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Tō tātou anamata āhuarangi Our climate future

The effects of climate change are being felt around the world and are already having an impact on Aotearoa New Zealand.

The food we eat, the way we travel, and the goods and services we produce all emit greenhouse gases. These emissions can stay in the atmosphere for decades to centuries or longer.

Our annual average temperature continues to increase, especially in winter. New Zealand’s annual average temperature rose at a rate of 0.31°C per decade over the past 30 years.

Kei te panoni tō tātou āhuarangi Our climate is changing

The phrase ki uta, ki tai, from the mountains to the sea, describes the range of effects that climate change is having on weather and temperature in Aotearoa New Zealand.

New Zealand’s average temperatures are warming, sea level is rising and extreme weather events are becoming more frequent. New Zealand is also experiencing more intense rainfall and heatwave days. In some areas, droughts are becoming more frequent, and days of extreme fire danger are increasing.

The opportunity to lessen the impact of climate change is now. 

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Ko ā tātou whakatau tōpū o tēnei rā ka auaha i te oranga o ngā whakatipuranga kei te haere mai The decisions we make together today will shape the lives of future generations

Government, business, communities, and individuals all need to do whatever they can to limit climate change impacts.

For individuals wanting to reduce emissions, you can work to be a respectful steward of our land. You could take more public transport, swap a petrol vehicle for an electric one, or switch from a gas stove to an electric. You could also re-use or repurpose your old things or plant more trees.

When planning for the future risks, if you are buying a home, think about whether you want to live there forever, or when you plan to move on. Over time, there might be ways to make your home as efficient, warm and safe as possible.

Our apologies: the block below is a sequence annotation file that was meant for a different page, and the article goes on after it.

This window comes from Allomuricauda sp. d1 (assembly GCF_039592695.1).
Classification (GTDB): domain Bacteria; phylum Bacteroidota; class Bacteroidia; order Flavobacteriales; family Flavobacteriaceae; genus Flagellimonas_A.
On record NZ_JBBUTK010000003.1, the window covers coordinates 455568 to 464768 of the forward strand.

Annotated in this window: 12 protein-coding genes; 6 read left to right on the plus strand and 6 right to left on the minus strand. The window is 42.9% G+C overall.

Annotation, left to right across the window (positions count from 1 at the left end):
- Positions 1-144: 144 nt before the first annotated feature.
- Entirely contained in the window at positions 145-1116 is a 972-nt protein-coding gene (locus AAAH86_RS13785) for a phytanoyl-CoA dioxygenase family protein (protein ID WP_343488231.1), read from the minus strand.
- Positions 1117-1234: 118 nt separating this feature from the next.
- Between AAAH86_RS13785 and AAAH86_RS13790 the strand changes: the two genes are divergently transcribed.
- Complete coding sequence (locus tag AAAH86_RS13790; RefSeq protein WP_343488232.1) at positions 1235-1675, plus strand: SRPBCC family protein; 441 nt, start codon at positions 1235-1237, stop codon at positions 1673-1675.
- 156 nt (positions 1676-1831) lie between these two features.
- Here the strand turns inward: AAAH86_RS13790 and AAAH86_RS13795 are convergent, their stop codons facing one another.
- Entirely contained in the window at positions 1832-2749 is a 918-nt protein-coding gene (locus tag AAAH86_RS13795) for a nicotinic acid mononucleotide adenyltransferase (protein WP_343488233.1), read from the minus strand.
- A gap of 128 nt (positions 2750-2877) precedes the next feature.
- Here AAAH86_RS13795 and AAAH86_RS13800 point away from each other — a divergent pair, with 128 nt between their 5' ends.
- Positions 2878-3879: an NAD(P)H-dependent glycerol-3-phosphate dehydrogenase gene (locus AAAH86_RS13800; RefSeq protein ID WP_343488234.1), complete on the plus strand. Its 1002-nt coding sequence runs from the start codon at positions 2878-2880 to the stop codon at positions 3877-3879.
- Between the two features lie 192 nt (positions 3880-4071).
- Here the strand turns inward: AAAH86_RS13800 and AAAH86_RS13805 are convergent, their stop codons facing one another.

Businesses also need to consider how they will adapt to keep their workers and their bottom line safe from climate change impacts. Think about what your local neighbourhood needs to do to increase resilience and equity.

How is it for pedestrians and cyclists? Are there charging stations for electric cars? Is there a treeplanting initiative? Talk to your friends and whanau, go to community meetings, make submissions, and create art. Work with existing organisations, ask your boss about climate change planning for your organisation, and stay positive for the children in your life.

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Ko tā te Kāwanatanga e mahi ai What the Government is doing

The Government has declared a climate change emergency, and has introduced new laws and initiatives to help reduce New Zealand’s emissions and prepare for the effects of climate change that cannot be avoided.

In 2019, changes to the Climate Change Response Act:

  • established a 2050 domestic target of net zero emissions for all gases except biogenic methane
  • set up the Climate Change Commission to provide independent advice and monitor our progress on climate action
  • require the Government to produce Emissions Reduction Plans and National Adaptation Plans

The first Emissions Reduction Plan is due later this year. Transport is a key focus, but it is also looking at reducing emissions from building and construction, agriculture and forestry, waste, and heat, industry and power.

The Government has also started work on New Zealand’s first National Adaptation Plan. The Plan will set out the actions the government will take to manage risks from climate change identified in the National Climate Change Risk Assessment.  

Other recent Government initiatives includes reforming the New Zealand Emissions Trading Scheme, climate outcomes of the Resource Management system reform, a commitment to ban coal boilers in industrial heat, the clean car standard and investing in in new rail, buses, cycle-ways and walking infrastructure.

More on what the Ministry for the Environment is doing to address climate change 

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